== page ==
Those at immediate risk also include non-primary homes that owners may be renting out as secondary homes. The new flood insurance rates under the Biggert-Waters Act will immediately be applied to those structures.
In addition, those who have commercial flood insurance policies are expected to be subjected to increased costs sooner than residential property owners.
“Where I would get nervous is with the businesses,” Matherne said. “We don’t know which ones will be affected.”
Matherne is urging businesses to contact their insurance agents to prepare for new flood insurance rates.
“If you can get ahead of it and talk to your agent, now is the time,” he said.
Now that the parish knows how much residents will be expected to pay under the Biggert-Waters Act, they will be able to show elected officials the negative affects the rates will have.
“We are appreciative that FEMA got those numbers out because we can now go to Congress and show them these are going to be the effects, not what we expect is going to happen to our residents,” he said.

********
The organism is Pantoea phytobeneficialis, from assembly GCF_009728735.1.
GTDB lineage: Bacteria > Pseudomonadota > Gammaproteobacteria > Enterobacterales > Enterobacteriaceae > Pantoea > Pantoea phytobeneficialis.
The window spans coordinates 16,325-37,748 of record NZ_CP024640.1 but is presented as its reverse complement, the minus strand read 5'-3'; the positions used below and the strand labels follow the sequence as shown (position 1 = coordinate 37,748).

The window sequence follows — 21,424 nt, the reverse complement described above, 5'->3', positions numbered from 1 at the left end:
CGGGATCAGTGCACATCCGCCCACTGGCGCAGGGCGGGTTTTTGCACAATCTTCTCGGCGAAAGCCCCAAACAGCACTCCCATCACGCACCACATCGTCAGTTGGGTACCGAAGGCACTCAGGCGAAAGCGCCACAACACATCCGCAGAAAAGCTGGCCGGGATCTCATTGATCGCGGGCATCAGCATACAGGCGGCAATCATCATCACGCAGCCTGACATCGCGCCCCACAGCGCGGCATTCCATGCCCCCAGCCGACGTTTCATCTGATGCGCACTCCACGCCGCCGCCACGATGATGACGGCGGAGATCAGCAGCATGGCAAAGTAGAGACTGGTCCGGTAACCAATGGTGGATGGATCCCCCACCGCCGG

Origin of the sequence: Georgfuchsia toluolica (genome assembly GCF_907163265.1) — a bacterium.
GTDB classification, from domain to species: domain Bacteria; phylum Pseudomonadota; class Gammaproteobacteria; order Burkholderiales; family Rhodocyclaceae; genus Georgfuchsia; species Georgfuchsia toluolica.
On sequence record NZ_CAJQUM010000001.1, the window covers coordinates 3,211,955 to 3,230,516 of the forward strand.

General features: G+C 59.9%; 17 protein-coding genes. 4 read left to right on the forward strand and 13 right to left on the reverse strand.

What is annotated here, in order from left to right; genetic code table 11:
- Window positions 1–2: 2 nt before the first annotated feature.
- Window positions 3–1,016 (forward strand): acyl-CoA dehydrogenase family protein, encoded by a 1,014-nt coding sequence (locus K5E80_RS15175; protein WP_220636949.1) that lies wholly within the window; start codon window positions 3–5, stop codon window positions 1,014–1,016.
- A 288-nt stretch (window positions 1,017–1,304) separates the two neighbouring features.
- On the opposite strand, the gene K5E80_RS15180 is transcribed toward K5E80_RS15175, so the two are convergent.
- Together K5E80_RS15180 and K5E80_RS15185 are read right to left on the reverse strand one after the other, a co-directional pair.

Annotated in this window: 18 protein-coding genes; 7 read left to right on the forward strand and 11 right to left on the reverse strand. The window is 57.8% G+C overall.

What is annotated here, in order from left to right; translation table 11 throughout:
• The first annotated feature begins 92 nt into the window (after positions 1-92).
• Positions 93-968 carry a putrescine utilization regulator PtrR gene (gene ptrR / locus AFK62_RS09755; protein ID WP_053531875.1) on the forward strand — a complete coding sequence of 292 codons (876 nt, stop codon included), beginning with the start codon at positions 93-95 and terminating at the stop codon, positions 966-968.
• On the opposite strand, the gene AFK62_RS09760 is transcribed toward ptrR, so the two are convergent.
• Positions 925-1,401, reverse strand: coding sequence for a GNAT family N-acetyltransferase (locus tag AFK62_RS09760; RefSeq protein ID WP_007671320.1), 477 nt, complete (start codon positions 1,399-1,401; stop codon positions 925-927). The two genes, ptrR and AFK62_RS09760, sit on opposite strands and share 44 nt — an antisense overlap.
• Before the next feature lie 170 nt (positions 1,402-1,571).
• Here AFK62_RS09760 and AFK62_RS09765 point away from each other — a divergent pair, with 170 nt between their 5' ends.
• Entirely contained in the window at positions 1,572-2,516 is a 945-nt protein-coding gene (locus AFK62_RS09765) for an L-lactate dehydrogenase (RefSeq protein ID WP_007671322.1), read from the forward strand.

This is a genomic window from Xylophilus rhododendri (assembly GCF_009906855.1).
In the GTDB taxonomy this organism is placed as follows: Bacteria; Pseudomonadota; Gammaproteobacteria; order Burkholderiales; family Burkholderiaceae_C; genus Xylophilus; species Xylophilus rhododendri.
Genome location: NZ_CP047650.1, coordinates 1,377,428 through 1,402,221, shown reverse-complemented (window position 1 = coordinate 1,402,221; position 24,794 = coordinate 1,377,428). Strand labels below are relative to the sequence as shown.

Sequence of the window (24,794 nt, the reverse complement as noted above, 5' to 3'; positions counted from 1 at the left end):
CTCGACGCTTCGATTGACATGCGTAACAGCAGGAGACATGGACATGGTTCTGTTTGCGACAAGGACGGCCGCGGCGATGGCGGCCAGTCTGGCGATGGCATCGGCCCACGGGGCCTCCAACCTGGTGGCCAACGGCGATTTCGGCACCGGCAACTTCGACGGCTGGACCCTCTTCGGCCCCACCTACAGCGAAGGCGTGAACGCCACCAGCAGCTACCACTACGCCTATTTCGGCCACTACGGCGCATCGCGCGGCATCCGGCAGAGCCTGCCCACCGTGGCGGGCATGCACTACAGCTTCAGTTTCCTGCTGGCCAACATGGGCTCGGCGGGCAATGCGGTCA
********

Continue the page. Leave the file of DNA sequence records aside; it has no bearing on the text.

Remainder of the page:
Fisher-Perrier said she is hopeful now that Congress will expedite bills that are aimed at delaying the implementation of the Biggert-Waters Act by a year so the act can be examined and potentially changed or repealed altogether.
“If that passes before Oct. 1 then everything will be on hold,” she said. “I feel pretty confident that is going to pass. If it does pass then we are OK at least for another year.”
Matherne said the issue in front of Congress is of extreme importance.
“Now what they need to deduce is, if they are going to leave it like this, if the U.S. real estate market can bear this or is it going to have the effect we think it is going to have and be devastating,” he said.